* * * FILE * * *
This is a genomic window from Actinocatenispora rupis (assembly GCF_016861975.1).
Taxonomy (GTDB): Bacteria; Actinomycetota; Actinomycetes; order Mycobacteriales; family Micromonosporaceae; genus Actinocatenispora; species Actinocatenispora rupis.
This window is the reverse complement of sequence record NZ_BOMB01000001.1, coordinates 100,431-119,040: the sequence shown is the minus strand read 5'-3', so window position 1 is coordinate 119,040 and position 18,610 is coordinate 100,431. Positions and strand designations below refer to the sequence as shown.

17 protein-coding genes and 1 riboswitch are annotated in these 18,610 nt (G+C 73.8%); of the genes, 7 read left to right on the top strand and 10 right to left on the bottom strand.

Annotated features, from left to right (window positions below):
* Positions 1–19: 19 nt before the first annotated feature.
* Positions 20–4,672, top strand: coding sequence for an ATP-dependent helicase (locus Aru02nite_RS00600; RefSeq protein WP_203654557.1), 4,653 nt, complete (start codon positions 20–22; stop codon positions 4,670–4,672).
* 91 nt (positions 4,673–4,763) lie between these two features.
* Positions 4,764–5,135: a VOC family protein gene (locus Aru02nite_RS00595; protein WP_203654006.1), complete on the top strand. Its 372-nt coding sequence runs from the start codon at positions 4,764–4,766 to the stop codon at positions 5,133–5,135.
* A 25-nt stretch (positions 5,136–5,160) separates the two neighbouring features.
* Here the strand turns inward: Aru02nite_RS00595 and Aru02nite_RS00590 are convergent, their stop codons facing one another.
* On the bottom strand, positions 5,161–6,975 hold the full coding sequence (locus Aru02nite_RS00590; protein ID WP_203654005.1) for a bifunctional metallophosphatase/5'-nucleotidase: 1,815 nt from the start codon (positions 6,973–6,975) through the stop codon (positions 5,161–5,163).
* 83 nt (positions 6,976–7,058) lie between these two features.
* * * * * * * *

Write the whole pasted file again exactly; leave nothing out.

This is a genomic window from Actinocatenispora rupis (assembly GCF_016861975.1).
Taxonomy (GTDB): Bacteria; Actinomycetota; Actinomycetes; order Mycobacteriales; family Micromonosporaceae; genus Actinocatenispora; species Actinocatenispora rupis.
This window is the reverse complement of sequence record NZ_BOMB01000001.1, coordinates 100,431-119,040: the sequence shown is the minus strand read 5'-3', so window position 1 is coordinate 119,040 and position 18,610 is coordinate 100,431. Positions and strand designations below refer to the sequence as shown.

17 protein-coding genes and 1 riboswitch are annotated in these 18,610 nt (G+C 73.8%); of the genes, 7 read left to right on the top strand and 10 right to left on the bottom strand.

Annotated features, from left to right (window positions below):
* Positions 1–19: 19 nt before the first annotated feature.
* Positions 20–4,672, top strand: coding sequence for an ATP-dependent helicase (locus Aru02nite_RS00600; RefSeq protein WP_203654557.1), 4,653 nt, complete (start codon positions 20–22; stop codon positions 4,670–4,672).
* 91 nt (positions 4,673–4,763) lie between these two features.
* Positions 4,764–5,135: a VOC family protein gene (locus Aru02nite_RS00595; protein WP_203654006.1), complete on the top strand. Its 372-nt coding sequence runs from the start codon at positions 4,764–4,766 to the stop codon at positions 5,133–5,135.
* A 25-nt stretch (positions 5,136–5,160) separates the two neighbouring features.
* Here the strand turns inward: Aru02nite_RS00595 and Aru02nite_RS00590 are convergent, their stop codons facing one another.
* On the bottom strand, positions 5,161–6,975 hold the full coding sequence (locus Aru02nite_RS00590; protein ID WP_203654005.1) for a bifunctional metallophosphatase/5'-nucleotidase: 1,815 nt from the start codon (positions 6,973–6,975) through the stop codon (positions 5,161–5,163).
* 83 nt (positions 6,976–7,058) lie between these two features.